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Introduction to ZigBee networks

Whenever we are talking about technical side of the “Internet of things” or the “Smart home” – it is inevitable to talk about ZigBee. While for the beehive and bee enthusiasts it means special waggle dance of bees when they return to their beehive, it has completely different meaning for the networking specialists.

ZigBee refers to the high-level networking protocols, that are used in the “Smart home” implementation. It can be used in any personal area network creation, for different purposes, which include:

  • Home Entertainment (TVs, music, etc.)
  • Home Control (Curtains, lighting, etc.)
  • Security (Door and window sensors)
  • Sensors (Smoke, flood, temperature, etc.)
  • Building automation


All these use cases become possible due to simplicity of the standard and increased security. Compared to common solutions like Wi-Fi and Bluetooth, ZigBee is much simpler and cheaper in production. It uses 128 bit symmetric encryption keys, which ensures that intruders cannot affect the network from the outside. ZigBee devices are able to communicate with each other on the distances of up to 100 meters, depending on the area. Working distances can be extended longer using intermediate network devices. ZigBee devices usually rely on battery (some of the devices do not require any power source) and are able to work without interruption for years, due to low power consumption. It is achieved with the use of low-latency signals for communicating between devices.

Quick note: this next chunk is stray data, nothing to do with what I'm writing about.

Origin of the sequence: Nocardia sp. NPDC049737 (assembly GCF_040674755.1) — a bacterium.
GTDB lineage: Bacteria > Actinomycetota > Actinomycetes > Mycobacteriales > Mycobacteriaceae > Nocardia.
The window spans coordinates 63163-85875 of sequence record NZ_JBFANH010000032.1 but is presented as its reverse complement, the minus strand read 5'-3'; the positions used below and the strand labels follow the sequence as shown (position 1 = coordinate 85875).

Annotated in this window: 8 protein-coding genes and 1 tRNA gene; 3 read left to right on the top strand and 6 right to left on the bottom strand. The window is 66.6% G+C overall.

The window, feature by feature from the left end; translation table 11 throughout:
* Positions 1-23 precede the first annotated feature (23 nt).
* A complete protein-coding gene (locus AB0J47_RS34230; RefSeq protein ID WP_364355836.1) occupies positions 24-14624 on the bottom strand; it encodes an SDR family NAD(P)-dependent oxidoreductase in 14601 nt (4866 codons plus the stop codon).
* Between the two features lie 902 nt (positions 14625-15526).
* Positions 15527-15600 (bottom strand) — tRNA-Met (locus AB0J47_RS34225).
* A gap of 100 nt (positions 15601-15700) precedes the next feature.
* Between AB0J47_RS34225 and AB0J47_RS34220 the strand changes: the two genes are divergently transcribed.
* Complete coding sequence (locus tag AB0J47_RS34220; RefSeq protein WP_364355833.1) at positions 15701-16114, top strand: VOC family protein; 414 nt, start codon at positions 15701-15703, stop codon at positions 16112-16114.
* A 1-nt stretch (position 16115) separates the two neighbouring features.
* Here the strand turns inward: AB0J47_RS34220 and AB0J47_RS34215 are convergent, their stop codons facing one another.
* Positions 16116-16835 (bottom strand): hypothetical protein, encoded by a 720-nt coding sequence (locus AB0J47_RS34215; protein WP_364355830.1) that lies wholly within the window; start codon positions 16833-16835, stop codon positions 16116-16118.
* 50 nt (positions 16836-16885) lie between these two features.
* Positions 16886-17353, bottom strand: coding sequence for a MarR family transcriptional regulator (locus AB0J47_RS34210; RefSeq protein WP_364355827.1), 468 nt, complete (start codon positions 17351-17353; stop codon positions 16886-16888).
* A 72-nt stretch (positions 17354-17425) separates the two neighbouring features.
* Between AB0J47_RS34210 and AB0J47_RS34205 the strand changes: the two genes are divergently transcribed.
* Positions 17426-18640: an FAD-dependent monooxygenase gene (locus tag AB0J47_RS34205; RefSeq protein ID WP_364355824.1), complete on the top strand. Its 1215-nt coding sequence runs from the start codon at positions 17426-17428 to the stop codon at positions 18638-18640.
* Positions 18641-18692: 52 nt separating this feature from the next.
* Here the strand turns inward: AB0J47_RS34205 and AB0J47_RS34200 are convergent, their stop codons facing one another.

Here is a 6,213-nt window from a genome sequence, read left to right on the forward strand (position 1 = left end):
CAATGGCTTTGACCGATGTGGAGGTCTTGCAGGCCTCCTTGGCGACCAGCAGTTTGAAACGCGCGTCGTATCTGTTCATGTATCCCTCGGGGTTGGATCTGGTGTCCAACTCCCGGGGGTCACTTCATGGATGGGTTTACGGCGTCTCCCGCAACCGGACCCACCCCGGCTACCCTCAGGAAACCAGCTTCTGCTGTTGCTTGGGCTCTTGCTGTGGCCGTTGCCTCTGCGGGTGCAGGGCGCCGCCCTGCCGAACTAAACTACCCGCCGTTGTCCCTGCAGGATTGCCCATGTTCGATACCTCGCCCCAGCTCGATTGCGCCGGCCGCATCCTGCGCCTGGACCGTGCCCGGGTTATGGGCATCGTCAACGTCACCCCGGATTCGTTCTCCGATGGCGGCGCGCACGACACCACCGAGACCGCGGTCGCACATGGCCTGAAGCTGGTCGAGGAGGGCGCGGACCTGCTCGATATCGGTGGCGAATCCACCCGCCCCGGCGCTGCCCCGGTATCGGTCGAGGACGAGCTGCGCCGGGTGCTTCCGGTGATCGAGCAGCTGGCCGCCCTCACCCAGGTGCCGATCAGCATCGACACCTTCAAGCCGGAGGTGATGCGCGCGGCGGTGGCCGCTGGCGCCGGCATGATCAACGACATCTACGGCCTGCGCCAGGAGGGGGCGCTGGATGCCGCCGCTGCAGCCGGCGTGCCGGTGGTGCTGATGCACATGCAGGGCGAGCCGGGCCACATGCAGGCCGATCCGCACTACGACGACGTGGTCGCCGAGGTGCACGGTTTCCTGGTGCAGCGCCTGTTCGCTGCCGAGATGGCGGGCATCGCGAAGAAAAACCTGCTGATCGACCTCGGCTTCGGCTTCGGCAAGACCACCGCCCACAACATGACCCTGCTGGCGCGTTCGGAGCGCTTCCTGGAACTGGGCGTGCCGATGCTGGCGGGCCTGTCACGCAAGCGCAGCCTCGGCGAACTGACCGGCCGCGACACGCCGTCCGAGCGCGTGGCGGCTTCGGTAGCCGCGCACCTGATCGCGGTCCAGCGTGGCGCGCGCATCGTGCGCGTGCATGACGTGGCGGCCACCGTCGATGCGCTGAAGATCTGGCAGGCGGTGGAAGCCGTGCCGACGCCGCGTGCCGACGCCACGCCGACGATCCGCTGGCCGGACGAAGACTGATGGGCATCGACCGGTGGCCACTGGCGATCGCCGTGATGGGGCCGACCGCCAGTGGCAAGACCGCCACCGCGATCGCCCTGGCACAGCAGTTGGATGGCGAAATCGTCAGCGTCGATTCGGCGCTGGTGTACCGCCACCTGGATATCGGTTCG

ZigBee devices support star, tree, or mesh networks, with at least one coordination device. In the star network, coordination device is required to be located in the central node. Tree and mesh networks can be easily extended with the help of ZigBee routers. As mentioned previously, ZigBee network can be easily extended using traditional networks. Extension is possible with the help of ZigBee to RS-232/422/485 converters that are produced by AD-net and available here. 


Lomoveishiy – Finland

I needed those to connect my PC on the third floor to have internet access in that room, and ISP installed their modem on the first floor only. After dropping fiber patch cables, plugged in all cables into these media converters at both sides, and link came up instantly. Was much easier than I thought!

Raymond – USA

Great experience – units worked straight out of the box – just needed plug in cables and we were done. I also like the possibility to enable jumbo frames, while we do not have a need for this feature at the current moment it’s great to have this option.

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